Students will be led in a think-pair-share activity to converse about the checks and balances placed on the executive branch, and then they will share their answers with the class.  Then students will be placed in groups and given time to research the contributions of black soldiers in WWI and WWII through library time, homework, and/or provided with the aforementioned documents.  Students will then create a mini-presentation answering the following questions:

  1. Each group member should provide 2 summaries of war efforts by minorities, one from WWI and one from WWII.  (No one can have the same story.)
  2. Using facts from your research, why would black soldiers be angered having segregated units in the military?
  3. Using your knowledge of early 20th century society, why would (some) white soldiers be hesitant to serve with them?
  4. Do you think Truman thinks the contributions of black soldiers are a positive or a negative in the military?

Then for the second class period:

The groups will be given a copy of Truman's 18 August 1948 letter to Ernest W. Roberts.  After reading, they will answer the following questions:

  1. What event does “living eighty years behind the times” refer to?
  2. What is “social equality?”
  3. What does Ernie think about integration?  What does Truman think about it?
  4. Cite 3 examples of discrimination against blacks in America.

From your other research, briefly summarize one example of how black soldiers contributed in WWI and one example from WWII.  Was the contribution positive or negative (did it help or hurt the war effort)?

  1. What does this quote from the third paragraph tell us about Truman?

“I am not asking for social equality, because no such thing exists, but I am asking for equality of opportunity for all human beings and, as long as I stay here, I am going to continue that fight.”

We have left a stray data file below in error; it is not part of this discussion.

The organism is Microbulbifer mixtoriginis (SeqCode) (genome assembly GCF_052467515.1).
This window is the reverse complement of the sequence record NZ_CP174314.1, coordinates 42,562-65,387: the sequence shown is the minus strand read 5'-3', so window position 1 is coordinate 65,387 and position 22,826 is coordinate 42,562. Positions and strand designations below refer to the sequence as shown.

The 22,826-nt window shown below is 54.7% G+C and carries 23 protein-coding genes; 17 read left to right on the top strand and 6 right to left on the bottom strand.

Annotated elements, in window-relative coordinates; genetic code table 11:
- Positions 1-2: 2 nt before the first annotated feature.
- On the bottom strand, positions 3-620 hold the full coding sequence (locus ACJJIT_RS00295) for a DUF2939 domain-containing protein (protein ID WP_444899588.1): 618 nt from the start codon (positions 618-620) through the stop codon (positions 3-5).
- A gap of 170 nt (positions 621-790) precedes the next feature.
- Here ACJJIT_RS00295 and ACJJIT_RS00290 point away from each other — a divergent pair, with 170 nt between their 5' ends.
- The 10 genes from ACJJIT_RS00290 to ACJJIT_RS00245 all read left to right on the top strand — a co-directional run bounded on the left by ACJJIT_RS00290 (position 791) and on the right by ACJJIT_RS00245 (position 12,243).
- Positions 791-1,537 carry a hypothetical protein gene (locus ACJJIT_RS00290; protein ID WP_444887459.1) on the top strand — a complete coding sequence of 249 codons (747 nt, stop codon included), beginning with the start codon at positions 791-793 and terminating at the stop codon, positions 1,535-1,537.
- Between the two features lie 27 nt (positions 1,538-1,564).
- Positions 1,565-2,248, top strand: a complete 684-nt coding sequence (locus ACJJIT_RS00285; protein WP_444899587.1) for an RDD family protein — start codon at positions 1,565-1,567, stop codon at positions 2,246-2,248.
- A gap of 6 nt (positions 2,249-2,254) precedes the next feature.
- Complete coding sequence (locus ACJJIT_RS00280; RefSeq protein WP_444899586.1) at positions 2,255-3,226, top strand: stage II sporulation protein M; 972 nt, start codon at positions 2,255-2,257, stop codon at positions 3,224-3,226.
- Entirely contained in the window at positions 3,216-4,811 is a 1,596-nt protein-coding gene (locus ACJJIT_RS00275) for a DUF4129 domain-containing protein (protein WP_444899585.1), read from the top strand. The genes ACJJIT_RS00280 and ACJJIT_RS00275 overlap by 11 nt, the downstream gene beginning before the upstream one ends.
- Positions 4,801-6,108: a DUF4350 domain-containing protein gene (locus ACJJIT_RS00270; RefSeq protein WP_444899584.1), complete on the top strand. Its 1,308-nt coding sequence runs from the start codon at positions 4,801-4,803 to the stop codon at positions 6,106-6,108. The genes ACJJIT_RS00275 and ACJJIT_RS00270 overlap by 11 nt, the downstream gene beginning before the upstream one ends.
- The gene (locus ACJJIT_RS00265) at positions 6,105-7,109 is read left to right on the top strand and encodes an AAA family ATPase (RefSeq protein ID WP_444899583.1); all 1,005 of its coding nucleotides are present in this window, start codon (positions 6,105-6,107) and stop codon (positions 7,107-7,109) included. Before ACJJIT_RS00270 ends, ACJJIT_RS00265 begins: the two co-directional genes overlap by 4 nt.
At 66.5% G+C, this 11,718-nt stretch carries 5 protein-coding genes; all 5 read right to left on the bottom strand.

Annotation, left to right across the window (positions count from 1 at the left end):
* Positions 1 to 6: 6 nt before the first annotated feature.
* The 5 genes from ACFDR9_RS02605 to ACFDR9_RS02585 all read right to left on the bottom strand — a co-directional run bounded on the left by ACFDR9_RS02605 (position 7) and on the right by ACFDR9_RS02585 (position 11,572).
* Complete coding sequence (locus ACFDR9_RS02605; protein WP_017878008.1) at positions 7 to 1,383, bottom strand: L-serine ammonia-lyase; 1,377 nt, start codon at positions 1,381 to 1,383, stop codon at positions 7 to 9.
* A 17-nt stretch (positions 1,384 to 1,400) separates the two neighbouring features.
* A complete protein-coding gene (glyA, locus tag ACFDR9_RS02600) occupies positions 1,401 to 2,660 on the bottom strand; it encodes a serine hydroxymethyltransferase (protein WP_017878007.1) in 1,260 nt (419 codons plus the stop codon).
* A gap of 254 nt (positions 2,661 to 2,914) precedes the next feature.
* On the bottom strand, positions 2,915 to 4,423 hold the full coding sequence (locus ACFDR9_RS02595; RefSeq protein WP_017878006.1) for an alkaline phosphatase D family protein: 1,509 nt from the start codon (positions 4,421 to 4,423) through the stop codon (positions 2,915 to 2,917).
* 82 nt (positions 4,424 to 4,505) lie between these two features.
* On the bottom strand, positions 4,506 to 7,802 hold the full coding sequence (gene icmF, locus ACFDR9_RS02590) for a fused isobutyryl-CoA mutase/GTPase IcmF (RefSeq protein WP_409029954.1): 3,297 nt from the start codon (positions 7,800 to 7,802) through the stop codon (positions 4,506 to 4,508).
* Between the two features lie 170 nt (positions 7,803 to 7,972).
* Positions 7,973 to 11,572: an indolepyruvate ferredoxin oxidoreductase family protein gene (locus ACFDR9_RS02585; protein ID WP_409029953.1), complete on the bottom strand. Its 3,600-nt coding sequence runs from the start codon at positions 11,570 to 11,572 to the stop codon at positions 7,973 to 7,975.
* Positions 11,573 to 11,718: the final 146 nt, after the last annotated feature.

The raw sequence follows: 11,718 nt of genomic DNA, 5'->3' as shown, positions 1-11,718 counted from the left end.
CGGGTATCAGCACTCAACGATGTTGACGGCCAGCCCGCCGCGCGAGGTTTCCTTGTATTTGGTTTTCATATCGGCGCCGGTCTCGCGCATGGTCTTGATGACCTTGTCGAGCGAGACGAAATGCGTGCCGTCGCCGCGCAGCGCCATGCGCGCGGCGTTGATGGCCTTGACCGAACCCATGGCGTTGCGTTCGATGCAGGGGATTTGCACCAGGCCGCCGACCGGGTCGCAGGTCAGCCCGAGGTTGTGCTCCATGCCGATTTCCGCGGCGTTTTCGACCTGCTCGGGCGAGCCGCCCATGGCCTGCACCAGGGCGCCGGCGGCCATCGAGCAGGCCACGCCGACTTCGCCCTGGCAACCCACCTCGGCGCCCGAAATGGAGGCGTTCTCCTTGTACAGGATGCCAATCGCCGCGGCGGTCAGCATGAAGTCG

Then groups will be given Executive Order 9981 and will answer the following questions:

  1. Do you think it was hard for President Truman to decide to desegregate the military?
  2. Why would he do it if he personally (at that time) did not believe in social equality?
  3. Why would a president have to make decisions he might not completely agree with?

Finally, as independent practice, students will complete a short essay incorporating material from the lesson:

“Do you think it is better to have the Constitution give us rules about the Executive Branch or better to have a king who can make whatever rules he wants?  Why?”  Use facts from our study of civil rights and types of government to support your answer.

Full explanation of the assessment method and/or scoring guide:

Students will be graded on three aspects of this lesson

  1. participating in research and group work
  2. appropriately completing all questions from the given packet
  3. one-page essay from final question    

Scoring is as follows:

          Participation in research and group work:                     total pts:               10     

                   Contributing to research during given class time                     1  3  5

                   Working cooperatively and appropriately in library                        1  3  5


          Appropriately completing all questions from  packet   total pts:               10

                   Completing all assigned tasks                                                 1  3  5

                    Complete paragraphs for #3 and #5                                       1  3  5


          One page essay covering the final question                             total pts:               20

                   Appropriate length                                                                           1  2  3  4

                   Appropriate content                                                                         2  4  6  8

                   Appropriate grammar and spelling                                                   2  4  6  8